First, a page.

Pioneers Of Punk
He was born in a two room long cabin in a small town called North Tumberland in New Hampshire. No, this is not a fucking grade school book report on Abraham Lincoln, this is G.G. Allin! G.G. was born August 29, 1956 and grew up in a small town where he and his brother Merle were sheltered from the world by their recluse father. The bizarre man worked in the paper mill and name[d] his younger son Jesus Christ Allin. Merle, who was a year older, had a hard time pronouncing “Jesus” and it came out sounding like “GeeGee.” Sort of like Wally calling Theodore “Beaver.” Jesus Christ Allin’s mother rescued him from small town ridicule by changing his name to Kevin Michael Allin by the time he entered the first grade. However, G.G. stuck and that’s what he went by. The Allin family would move back and forth from New Hampshire to Vermont, from one small town to another. Music was not a part of the Allin Family to the two boys (Merle and G.G.) were around nine and ten. Being the latter part of the 1960’s, they’re first musical exposure was the Monkees, the Beatles, and shit like that. G.G. was a nervous kid. He was unable to keep still and was always tapping and banging on stuff, keeping a beat. This led to an interest in drums. G.G. was consumed by his passion for the drums and that is all he ever wanted to do.
Being from small towns musicians was hard to come by. So when someone came along who played music, especially one who had a drum set, G.G. became immediately interested. Merle began playing guitar and he and G.G. would jam in the trailer that they were living in. The State Police were regular visitors. One of G.G.’s early band was Little Sister’s Date (LSD). G.G. played drums, Merle played guitar, and Al Chapel played guitar. Chapel would later join up with G.G. in the original Jabbers on bass. LSD was a cover band that played dances covering Kiss, Alice Cooper, Black Sabbath, which at the time was a step up from all the top 40 cover bands that were happening. A big influence on both G.G. and Merle was when they went to Maine and seen the Dictators. Later they got into the Ramones, MC5, and the Stooges, but the Dictators was a turning point. A new direction for RocknRoll. G.G.’s first punk band was Malpractice. G.G. on drums and he was singing at this time. Merle played bass. Jeff Penny and a guy named Brian played guitar. This was late 1976. The band played the Maine, Vermont, New Hampshire club circuit and did pretty well. Club owners kept telling them to turn down or get out.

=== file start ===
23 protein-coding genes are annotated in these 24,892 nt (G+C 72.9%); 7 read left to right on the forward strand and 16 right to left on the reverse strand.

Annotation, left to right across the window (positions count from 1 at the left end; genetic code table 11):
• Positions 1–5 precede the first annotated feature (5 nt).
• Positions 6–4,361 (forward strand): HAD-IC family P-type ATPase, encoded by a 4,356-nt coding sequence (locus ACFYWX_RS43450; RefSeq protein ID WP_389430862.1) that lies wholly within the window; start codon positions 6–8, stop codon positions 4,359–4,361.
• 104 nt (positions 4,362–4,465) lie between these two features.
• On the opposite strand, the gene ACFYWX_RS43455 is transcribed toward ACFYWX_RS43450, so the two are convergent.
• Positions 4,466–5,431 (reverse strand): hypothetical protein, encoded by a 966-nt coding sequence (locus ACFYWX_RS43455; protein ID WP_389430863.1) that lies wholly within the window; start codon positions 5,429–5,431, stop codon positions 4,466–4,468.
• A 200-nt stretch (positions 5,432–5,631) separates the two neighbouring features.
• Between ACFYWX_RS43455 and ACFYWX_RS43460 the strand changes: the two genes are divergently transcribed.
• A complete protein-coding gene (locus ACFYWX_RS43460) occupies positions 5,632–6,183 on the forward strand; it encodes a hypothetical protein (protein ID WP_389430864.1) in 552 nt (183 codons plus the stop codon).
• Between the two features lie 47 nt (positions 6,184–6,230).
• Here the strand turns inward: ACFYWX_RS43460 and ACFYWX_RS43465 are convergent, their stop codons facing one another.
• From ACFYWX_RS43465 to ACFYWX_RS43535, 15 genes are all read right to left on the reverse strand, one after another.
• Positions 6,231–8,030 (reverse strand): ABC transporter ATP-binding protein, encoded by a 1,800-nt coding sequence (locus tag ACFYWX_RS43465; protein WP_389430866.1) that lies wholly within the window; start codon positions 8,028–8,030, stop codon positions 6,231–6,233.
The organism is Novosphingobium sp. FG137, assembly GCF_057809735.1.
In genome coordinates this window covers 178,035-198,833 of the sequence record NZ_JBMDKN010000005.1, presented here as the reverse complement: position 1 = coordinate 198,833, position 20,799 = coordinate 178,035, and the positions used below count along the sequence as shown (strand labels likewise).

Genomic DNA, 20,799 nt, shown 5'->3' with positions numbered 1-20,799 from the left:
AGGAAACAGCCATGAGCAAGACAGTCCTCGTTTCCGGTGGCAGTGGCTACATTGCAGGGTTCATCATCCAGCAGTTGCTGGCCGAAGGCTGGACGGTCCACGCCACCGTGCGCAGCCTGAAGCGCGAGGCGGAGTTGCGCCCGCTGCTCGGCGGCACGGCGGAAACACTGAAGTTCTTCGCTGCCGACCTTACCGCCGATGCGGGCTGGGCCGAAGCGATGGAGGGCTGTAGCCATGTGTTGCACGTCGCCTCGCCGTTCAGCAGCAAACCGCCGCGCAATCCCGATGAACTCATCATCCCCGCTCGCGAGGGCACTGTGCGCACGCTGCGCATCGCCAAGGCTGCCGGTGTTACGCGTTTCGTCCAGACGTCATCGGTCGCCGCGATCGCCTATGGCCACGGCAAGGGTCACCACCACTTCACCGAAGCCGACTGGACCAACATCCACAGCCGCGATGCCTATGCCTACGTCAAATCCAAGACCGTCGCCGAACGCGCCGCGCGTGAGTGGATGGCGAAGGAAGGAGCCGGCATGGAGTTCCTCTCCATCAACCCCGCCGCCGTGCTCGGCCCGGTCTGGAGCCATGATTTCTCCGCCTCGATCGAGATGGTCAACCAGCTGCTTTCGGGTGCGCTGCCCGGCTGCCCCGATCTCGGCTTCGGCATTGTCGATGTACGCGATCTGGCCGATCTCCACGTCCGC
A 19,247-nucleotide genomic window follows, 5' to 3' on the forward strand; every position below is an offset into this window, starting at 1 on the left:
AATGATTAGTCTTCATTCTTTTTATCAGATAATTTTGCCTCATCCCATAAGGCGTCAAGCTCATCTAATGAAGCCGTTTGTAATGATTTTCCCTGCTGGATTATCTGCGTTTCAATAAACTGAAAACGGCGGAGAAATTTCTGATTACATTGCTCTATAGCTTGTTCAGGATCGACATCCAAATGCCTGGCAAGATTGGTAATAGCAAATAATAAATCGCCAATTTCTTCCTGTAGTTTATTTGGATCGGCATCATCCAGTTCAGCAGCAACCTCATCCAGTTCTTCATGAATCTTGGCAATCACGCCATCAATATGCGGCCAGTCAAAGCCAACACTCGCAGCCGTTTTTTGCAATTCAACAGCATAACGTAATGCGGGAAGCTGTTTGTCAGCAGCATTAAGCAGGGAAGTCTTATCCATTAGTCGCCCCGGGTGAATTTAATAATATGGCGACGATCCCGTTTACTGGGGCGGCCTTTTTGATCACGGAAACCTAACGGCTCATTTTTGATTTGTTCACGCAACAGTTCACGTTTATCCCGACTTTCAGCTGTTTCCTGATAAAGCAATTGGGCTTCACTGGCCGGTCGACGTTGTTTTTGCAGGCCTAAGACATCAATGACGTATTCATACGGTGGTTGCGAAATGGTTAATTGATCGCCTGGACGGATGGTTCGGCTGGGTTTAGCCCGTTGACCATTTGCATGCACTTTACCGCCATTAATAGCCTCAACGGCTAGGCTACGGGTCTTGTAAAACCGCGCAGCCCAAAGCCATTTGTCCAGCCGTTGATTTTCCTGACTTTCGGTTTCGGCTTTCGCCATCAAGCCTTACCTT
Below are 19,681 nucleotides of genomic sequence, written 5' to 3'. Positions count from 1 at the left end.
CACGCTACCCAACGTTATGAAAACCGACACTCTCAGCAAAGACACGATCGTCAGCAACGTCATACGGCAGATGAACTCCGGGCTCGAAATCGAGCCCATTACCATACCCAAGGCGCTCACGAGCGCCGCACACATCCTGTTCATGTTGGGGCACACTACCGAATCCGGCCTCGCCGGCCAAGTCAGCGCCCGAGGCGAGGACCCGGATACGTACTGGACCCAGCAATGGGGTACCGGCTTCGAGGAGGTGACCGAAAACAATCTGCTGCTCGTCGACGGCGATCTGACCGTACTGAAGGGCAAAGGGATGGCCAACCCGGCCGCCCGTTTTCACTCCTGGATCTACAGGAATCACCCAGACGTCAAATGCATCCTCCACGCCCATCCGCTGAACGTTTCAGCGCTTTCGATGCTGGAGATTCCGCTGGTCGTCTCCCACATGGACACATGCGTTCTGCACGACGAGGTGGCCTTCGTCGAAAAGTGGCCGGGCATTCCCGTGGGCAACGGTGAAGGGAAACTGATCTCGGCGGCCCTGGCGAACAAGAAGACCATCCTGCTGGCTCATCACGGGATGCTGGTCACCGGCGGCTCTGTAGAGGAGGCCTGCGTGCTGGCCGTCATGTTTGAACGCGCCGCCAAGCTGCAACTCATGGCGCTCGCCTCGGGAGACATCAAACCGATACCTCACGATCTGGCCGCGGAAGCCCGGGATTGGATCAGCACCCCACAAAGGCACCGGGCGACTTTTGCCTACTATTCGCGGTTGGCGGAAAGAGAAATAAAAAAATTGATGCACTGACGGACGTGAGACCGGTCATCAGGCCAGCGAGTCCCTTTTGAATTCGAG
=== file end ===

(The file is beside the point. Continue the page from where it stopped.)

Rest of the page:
They released their first original single “Devil’s Angel” b/w “Love Tunnel.” Although highly collectible, Merle admits that he is not too happy with it. G.G.’s fan would definitely want this in their collection. Eventually Malpractice split up and in 1978 G.G. and Merle formed the Jabbers. G.G. now wanted to be the front man, to get close to all the excitement. G.G. and Merle hired Peter Henault, a guitar player from a cover band. Peter was not a punk but a good guitar player. This line up recorded an EP, with G.G. singing and playing drums. “Bored to Death,” “Beat Beat Beat” and “One Man Army.” This record is fucking great! Definitely get it. It is on G.G.’s first album “Always Was, Is, and Always Shall Be.” If you can’t find it any other way, Merle includes it on G.G.’s singles compilation, unfortunately it is only available on cassette from Merle, but he occasionally has the original vinyl for sale. G.G. played guitar well enough to write songs and was able to get the music across to the other players. G.G. was also a damned good drummer, as [t]he early records show. This original version of the Jabbers was short lived. Merle moved to Boston and for the first time the two brothers went their separate ways. Merle formed Thrills in Boston. Thrills soon became one of Boston’s popular attractions in the club circuit. G.G. still had plans for the Jabbers.